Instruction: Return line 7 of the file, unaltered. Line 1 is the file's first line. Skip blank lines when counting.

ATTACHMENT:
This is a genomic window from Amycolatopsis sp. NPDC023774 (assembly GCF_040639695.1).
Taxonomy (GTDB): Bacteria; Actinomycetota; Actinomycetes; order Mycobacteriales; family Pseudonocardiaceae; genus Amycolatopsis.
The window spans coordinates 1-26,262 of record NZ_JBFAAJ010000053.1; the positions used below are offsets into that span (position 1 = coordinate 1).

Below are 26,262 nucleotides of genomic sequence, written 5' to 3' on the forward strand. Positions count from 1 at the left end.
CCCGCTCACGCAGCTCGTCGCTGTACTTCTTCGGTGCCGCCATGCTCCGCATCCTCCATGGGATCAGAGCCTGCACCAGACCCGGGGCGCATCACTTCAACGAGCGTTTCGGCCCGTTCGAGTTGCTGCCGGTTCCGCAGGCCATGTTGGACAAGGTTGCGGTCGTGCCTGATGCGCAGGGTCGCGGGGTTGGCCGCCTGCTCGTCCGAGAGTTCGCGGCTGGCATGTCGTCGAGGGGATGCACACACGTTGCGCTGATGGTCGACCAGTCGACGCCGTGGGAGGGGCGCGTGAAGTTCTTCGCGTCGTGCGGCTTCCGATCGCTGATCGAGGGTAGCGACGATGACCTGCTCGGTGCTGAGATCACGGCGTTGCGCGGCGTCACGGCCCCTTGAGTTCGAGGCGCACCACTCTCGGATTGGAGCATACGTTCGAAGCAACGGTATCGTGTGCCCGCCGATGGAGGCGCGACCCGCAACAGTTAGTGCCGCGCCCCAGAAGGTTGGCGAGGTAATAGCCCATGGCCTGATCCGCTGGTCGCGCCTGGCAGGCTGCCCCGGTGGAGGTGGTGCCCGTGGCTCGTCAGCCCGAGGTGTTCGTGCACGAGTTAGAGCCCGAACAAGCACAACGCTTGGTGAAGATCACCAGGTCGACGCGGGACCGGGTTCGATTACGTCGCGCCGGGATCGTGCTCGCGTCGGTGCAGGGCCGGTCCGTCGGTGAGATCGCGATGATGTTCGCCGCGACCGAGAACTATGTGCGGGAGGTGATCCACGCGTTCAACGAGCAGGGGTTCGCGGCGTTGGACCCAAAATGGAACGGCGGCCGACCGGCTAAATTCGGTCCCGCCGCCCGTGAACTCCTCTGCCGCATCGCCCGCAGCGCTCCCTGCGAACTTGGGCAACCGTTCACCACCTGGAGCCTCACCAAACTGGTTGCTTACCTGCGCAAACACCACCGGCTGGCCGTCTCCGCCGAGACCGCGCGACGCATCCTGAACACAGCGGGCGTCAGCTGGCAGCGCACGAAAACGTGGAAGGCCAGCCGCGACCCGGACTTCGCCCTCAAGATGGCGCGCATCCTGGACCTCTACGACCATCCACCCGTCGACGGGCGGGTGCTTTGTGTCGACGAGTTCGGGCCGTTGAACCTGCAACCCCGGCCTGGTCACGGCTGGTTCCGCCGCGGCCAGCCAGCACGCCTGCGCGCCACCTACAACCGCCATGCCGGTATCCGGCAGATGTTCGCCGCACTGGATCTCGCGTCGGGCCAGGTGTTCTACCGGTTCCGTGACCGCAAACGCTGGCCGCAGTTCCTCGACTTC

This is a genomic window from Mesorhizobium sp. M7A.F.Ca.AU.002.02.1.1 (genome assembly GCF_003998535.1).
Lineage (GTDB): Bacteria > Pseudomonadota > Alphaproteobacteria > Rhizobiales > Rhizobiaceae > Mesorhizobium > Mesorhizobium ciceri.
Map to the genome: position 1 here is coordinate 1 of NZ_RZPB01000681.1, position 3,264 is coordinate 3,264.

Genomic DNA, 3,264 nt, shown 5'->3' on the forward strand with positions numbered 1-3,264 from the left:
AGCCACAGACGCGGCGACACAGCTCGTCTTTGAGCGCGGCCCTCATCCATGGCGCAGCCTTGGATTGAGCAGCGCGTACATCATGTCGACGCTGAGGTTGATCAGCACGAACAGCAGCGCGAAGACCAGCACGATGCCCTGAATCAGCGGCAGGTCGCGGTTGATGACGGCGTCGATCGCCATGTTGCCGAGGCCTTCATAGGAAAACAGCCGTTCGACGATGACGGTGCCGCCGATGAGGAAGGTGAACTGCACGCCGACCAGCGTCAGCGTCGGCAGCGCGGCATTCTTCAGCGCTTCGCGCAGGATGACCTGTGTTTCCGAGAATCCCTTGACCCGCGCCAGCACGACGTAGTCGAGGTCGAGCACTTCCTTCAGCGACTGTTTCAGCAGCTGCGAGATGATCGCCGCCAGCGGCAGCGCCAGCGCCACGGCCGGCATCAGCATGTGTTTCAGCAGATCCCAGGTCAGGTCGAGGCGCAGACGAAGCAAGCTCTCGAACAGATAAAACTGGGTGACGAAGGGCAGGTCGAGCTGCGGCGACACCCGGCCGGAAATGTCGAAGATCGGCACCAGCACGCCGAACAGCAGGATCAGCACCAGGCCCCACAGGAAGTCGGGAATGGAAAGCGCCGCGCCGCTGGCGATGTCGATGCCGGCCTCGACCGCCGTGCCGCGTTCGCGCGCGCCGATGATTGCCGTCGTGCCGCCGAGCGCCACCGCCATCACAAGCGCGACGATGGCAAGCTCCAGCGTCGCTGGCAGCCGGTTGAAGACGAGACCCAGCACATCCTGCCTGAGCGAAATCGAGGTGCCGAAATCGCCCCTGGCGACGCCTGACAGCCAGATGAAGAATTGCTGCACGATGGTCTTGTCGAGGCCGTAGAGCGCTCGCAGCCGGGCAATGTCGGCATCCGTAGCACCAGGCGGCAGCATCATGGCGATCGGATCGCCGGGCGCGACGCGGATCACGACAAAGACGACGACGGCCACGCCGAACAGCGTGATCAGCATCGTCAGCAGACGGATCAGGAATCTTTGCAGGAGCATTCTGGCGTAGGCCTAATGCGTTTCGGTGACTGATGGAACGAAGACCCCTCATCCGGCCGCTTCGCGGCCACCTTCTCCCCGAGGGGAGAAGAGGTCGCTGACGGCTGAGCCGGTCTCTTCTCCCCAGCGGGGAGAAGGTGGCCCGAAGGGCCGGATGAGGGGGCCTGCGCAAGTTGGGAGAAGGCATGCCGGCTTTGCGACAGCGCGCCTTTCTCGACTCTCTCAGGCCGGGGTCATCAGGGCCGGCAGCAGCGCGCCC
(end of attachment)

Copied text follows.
Lineage (GTDB): Bacteria > Pseudomonadota > Alphaproteobacteria > Rhizobiales > Rhizobiaceae > Mesorhizobium > Mesorhizobium ciceri.